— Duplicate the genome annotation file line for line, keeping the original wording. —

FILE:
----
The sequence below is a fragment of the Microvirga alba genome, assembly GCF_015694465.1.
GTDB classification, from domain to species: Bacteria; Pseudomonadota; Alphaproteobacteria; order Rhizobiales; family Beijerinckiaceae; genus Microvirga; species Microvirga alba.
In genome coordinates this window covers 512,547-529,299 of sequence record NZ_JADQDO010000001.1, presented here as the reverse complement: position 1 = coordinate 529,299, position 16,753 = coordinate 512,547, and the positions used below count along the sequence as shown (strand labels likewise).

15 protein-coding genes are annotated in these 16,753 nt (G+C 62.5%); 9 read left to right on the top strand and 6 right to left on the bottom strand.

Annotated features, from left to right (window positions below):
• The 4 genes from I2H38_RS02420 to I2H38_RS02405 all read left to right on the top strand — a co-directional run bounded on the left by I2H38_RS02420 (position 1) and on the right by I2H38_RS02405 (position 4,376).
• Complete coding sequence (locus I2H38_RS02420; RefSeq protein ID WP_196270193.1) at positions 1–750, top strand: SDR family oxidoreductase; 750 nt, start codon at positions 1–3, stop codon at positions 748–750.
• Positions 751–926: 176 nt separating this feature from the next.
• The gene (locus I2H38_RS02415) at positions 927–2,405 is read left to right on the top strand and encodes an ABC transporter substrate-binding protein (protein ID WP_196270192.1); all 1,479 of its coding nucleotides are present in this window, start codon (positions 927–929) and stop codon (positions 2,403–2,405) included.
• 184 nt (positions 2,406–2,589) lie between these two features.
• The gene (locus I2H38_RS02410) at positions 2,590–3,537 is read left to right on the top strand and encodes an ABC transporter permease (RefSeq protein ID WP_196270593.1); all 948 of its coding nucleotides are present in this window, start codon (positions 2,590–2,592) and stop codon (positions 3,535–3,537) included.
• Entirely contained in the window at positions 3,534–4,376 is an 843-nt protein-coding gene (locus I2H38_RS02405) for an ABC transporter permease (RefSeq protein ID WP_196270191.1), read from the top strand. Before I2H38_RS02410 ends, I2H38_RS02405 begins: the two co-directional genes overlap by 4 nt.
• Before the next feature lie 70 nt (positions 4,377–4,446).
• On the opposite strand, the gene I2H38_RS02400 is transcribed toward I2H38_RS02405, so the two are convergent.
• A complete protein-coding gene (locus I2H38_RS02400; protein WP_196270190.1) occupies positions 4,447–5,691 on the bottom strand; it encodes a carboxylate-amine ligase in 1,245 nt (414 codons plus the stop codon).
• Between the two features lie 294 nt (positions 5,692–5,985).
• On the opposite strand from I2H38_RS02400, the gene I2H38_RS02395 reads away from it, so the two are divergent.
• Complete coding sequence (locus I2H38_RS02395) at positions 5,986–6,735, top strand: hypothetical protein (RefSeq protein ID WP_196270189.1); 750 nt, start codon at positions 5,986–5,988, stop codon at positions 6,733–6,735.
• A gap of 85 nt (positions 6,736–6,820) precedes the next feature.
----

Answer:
The sequence below is a fragment of the Microvirga alba genome, assembly GCF_015694465.1.
GTDB classification, from domain to species: Bacteria; Pseudomonadota; Alphaproteobacteria; order Rhizobiales; family Beijerinckiaceae; genus Microvirga; species Microvirga alba.
In genome coordinates this window covers 512,547-529,299 of sequence record NZ_JADQDO010000001.1, presented here as the reverse complement: position 1 = coordinate 529,299, position 16,753 = coordinate 512,547, and the positions used below count along the sequence as shown (strand labels likewise).

15 protein-coding genes are annotated in these 16,753 nt (G+C 62.5%); 9 read left to right on the top strand and 6 right to left on the bottom strand.

Annotated features, from left to right (window positions below):
• The 4 genes from I2H38_RS02420 to I2H38_RS02405 all read left to right on the top strand — a co-directional run bounded on the left by I2H38_RS02420 (position 1) and on the right by I2H38_RS02405 (position 4,376).
• Complete coding sequence (locus I2H38_RS02420; RefSeq protein ID WP_196270193.1) at positions 1–750, top strand: SDR family oxidoreductase; 750 nt, start codon at positions 1–3, stop codon at positions 748–750.
• Positions 751–926: 176 nt separating this feature from the next.
• The gene (locus I2H38_RS02415) at positions 927–2,405 is read left to right on the top strand and encodes an ABC transporter substrate-binding protein (protein ID WP_196270192.1); all 1,479 of its coding nucleotides are present in this window, start codon (positions 927–929) and stop codon (positions 2,403–2,405) included.
• 184 nt (positions 2,406–2,589) lie between these two features.
• The gene (locus I2H38_RS02410) at positions 2,590–3,537 is read left to right on the top strand and encodes an ABC transporter permease (RefSeq protein ID WP_196270593.1); all 948 of its coding nucleotides are present in this window, start codon (positions 2,590–2,592) and stop codon (positions 3,535–3,537) included.
• Entirely contained in the window at positions 3,534–4,376 is an 843-nt protein-coding gene (locus I2H38_RS02405) for an ABC transporter permease (RefSeq protein ID WP_196270191.1), read from the top strand. Before I2H38_RS02410 ends, I2H38_RS02405 begins: the two co-directional genes overlap by 4 nt.
• Before the next feature lie 70 nt (positions 4,377–4,446).
• On the opposite strand, the gene I2H38_RS02400 is transcribed toward I2H38_RS02405, so the two are convergent.
• A complete protein-coding gene (locus I2H38_RS02400; protein WP_196270190.1) occupies positions 4,447–5,691 on the bottom strand; it encodes a carboxylate-amine ligase in 1,245 nt (414 codons plus the stop codon).
• Between the two features lie 294 nt (positions 5,692–5,985).
• On the opposite strand from I2H38_RS02400, the gene I2H38_RS02395 reads away from it, so the two are divergent.
• Complete coding sequence (locus I2H38_RS02395) at positions 5,986–6,735, top strand: hypothetical protein (RefSeq protein ID WP_196270189.1); 750 nt, start codon at positions 5,986–5,988, stop codon at positions 6,733–6,735.
• A gap of 85 nt (positions 6,736–6,820) precedes the next feature.